One technique used to detect fraud is an application of the rather esoteric and not-at-all-intuitive Benford’s law.  That laws says that certain digits taken from random samples of financial transactions occur at a certain known frequencies.  For example, you would think that the number 1 would occur 1/10 times in a dollar amount since there are 10 digits.  But on average it occurs 30% of the time.  (You would have to read on your own to try and understand that.) So if a batch of transactions varies from this pattern it is probably fraudulent.

 

Falcon software

Anyone in the USA who has obtained a mortgage or other loan has come to hate the organization FICO.  They assign a risk-based number to loan applicants called a credit score. Since they are in the business of detecting risk, FICO has also acquired Falcon software, which uses neural networks to detect fraud.

 

Here is a graphic from FICO giving a view of the Falcon analytics platform.

card fault

You can tell by reading their product literature that this is a supervised learning classification system using neural networks.  Since it plugs into a merchant’s POS cashier terminals, it can be used to detect fraudulent transactions right in the store.  But I am not sure what a sales clerk is supposed to do when someone standing at the register is flagged as a criminal.  Anyway such system could also be plugged into the merchant’s ecommerce web system as well.

The product literature also says that FICO is keeping credit profiles on card holders.  We already knew about that.  That helps them do classification.  They also say that their software includes adaptive analytics which means it responds to up-to-the-minute fraudulent activity to update the model.  This they say improves the model by 10% as it learns in real time.

The FICO system can be deployed as a cloud solution.  Or they provide their APIs and framework so that a company can build their own fraud detection into their own platform.

So there is a basic overview of how analytics is used to detect credit card fraud.  As you can see, these techniques would have applications to assessing any kind of financial risk.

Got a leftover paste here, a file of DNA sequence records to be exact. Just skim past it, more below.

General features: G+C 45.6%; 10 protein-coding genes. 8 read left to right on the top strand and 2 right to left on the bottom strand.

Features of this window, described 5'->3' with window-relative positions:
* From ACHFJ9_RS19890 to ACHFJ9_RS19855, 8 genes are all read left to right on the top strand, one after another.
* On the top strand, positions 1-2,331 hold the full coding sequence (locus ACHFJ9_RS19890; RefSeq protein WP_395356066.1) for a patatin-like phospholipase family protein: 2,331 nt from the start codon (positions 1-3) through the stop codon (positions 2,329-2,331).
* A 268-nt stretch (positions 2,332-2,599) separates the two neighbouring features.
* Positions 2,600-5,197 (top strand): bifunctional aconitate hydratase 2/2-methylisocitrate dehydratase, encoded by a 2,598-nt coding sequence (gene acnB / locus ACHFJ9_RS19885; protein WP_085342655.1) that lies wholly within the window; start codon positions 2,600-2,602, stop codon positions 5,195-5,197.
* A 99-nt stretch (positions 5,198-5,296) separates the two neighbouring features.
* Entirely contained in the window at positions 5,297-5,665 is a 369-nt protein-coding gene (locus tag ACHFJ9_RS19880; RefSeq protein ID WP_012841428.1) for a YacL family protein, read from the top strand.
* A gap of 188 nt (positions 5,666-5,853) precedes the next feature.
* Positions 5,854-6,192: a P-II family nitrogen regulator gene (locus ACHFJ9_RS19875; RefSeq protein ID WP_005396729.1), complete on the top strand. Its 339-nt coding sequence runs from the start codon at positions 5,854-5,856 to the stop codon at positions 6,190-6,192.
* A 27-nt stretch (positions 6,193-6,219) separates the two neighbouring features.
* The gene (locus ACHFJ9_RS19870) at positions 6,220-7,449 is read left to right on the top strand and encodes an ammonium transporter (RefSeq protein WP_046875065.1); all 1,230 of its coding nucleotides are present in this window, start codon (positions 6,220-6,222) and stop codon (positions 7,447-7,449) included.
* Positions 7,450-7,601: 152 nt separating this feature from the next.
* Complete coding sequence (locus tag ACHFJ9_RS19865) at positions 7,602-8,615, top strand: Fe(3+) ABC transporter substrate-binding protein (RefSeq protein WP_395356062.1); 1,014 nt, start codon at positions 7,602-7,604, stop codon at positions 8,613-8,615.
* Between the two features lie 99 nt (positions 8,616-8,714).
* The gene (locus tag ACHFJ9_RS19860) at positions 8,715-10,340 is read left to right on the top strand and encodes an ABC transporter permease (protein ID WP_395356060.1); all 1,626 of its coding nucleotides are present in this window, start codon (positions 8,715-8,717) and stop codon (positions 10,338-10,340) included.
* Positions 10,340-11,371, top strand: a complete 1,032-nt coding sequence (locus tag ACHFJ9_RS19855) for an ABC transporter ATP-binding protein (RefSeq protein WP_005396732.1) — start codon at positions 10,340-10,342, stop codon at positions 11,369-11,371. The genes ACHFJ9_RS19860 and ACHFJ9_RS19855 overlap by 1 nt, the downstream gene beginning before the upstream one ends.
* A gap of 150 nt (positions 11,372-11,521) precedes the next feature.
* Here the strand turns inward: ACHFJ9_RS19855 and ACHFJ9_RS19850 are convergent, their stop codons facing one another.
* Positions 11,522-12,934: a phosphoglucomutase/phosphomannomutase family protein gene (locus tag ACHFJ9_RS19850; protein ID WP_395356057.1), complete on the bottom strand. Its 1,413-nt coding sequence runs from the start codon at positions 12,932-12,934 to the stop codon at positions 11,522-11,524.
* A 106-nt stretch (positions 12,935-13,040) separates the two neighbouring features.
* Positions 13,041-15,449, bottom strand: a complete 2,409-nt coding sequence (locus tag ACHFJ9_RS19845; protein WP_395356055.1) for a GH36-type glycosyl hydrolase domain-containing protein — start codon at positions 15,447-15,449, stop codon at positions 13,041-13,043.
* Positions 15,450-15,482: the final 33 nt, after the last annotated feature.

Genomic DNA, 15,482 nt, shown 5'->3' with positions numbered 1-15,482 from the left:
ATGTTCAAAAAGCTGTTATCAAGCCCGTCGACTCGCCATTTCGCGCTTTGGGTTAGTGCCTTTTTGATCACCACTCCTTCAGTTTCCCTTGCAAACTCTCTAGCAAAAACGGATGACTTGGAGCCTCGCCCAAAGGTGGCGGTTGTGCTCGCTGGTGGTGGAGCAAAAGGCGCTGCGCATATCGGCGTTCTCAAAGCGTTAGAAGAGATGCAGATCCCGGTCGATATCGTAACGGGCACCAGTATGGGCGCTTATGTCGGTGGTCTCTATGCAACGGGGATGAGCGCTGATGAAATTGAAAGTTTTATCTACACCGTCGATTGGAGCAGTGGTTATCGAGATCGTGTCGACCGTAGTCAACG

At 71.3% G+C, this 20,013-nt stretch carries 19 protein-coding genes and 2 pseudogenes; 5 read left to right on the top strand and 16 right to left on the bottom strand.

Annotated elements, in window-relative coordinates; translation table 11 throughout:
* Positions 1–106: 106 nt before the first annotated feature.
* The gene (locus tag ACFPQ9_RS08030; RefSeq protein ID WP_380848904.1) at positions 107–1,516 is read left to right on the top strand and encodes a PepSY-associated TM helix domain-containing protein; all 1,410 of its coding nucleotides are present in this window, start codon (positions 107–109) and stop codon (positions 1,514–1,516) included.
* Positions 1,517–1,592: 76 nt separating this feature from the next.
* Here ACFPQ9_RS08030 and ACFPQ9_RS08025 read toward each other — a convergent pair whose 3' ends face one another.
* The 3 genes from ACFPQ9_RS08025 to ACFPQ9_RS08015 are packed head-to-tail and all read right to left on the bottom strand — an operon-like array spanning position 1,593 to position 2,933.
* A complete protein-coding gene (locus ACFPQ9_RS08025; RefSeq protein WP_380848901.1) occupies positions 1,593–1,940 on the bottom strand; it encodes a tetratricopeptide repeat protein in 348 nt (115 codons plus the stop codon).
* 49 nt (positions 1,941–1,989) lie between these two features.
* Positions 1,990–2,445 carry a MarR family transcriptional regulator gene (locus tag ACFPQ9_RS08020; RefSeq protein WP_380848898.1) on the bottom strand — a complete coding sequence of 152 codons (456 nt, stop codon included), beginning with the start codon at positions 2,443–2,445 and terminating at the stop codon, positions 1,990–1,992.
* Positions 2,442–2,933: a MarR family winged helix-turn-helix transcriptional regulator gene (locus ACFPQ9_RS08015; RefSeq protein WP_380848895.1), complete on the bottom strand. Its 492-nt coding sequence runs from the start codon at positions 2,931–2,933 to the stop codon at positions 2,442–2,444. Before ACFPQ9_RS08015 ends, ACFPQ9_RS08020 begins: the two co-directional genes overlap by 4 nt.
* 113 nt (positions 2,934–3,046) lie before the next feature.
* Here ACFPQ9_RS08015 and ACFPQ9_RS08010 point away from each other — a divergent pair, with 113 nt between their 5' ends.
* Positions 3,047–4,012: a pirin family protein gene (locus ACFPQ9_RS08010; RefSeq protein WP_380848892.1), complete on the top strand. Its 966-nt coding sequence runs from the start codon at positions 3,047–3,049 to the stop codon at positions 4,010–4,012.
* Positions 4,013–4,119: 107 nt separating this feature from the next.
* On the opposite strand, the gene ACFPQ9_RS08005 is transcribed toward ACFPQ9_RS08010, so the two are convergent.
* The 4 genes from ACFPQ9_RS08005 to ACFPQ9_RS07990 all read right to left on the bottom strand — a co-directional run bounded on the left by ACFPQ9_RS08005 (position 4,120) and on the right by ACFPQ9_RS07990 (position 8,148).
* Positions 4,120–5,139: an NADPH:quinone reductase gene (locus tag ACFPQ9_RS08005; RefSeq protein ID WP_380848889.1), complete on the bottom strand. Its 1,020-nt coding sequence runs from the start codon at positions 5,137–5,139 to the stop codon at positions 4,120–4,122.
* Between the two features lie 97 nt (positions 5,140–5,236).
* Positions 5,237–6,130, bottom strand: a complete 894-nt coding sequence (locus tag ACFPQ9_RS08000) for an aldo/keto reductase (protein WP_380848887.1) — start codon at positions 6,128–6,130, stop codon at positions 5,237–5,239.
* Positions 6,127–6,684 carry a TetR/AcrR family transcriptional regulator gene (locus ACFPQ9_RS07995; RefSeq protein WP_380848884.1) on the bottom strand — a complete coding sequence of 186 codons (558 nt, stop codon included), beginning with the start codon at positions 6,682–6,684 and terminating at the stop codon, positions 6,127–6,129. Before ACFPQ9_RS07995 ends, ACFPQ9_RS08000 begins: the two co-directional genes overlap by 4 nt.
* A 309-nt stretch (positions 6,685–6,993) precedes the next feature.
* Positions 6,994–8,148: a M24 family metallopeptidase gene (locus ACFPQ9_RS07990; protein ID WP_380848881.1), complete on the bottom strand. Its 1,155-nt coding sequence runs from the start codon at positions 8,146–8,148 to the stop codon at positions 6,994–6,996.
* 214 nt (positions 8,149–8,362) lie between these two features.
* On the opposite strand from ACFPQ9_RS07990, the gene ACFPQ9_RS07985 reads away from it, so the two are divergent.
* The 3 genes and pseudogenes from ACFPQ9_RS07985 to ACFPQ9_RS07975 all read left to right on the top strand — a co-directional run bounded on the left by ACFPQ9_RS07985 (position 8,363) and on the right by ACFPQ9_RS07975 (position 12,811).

Warranty Analytics – Improving product quality

Warranty Analytics & Preventive maintenance

Here we illustrate Warranty Analytics & Preventive maintenance with an example. Plus we show how you can use the computational engine Wolfram Alpha and the programming language R to solve such problems easily.

In preventive maintenance (PM) there are the concepts of the mean-time-to-failure (MTF) and the failure rate. One is calculated directly from the other. The manufacturer knows the MTF of their product and prints that on the product label or specs sheet.  They base their product warranty on that.  They pick some period of time for the warranty period where the probability of the device breaking down is not so high as to expose them to excess repair costs yet satisfies the customer by selling them something that is guaranteed to last a certain amount of time.  That is typically 1, 2, or 5 years.

Factories and people with lots of machines to maintain, or a data center with lots of servers and disks, also do this kind of analysis.  They weigh the cost of replacing a device or its components against the cost of it breaking down within a certain period of time.

PM: the Classic Analytics Problem and major IoT Application

Preventive maintenance is the classic analytics problem. It is the first, and the dominate IoT (Internet of Things) application, besides, perhaps, health care monitoring.  For example, sensors in truck tires and brakes use cellular networks to phone in temperature and air pressure data so that the trucking company can know when it is time to replace the brakes or tires.

The problem with analytics and PM is knowing which statistical model to use. Pick the wrong probability distribution and the results will be horribly wrong.  That is why you need a data scientist on your staff.  You should not blindly trust your analytics software without understanding its assumptions and how it works.

Example: Predicting the Failure of an Electrical Device

If a machine component fails at a frequency that is independent of any other event then its failure rate follows an exponential distribution.  This is often applicable in predicting failure of electric components as they do not wear out over time, because they have no moving parts. (Actually silicon flash memory dies suffer what is called wear fatigue and wears out after about 100,000 write/erase cycles.  The disk controller knows that and uses wear leveling to prolong the life of the solid state drive.) Brake failure does not follow the exponential distribution, as brake deterioration is a linear function, i.e., its graph is a straight line when plotted against time. It is not a curve, as the brakes do not wear out at an increasing rate over time.

Let’s expand on this example taken from the internet and assume we are looking at an electrical device and want to predict when it might break down. The device is made up electrical components whose failure rate is not at all related to the failure rate of any other component.  All of these properties allow us to use the exponential distribution model to predict when the whole device might break down.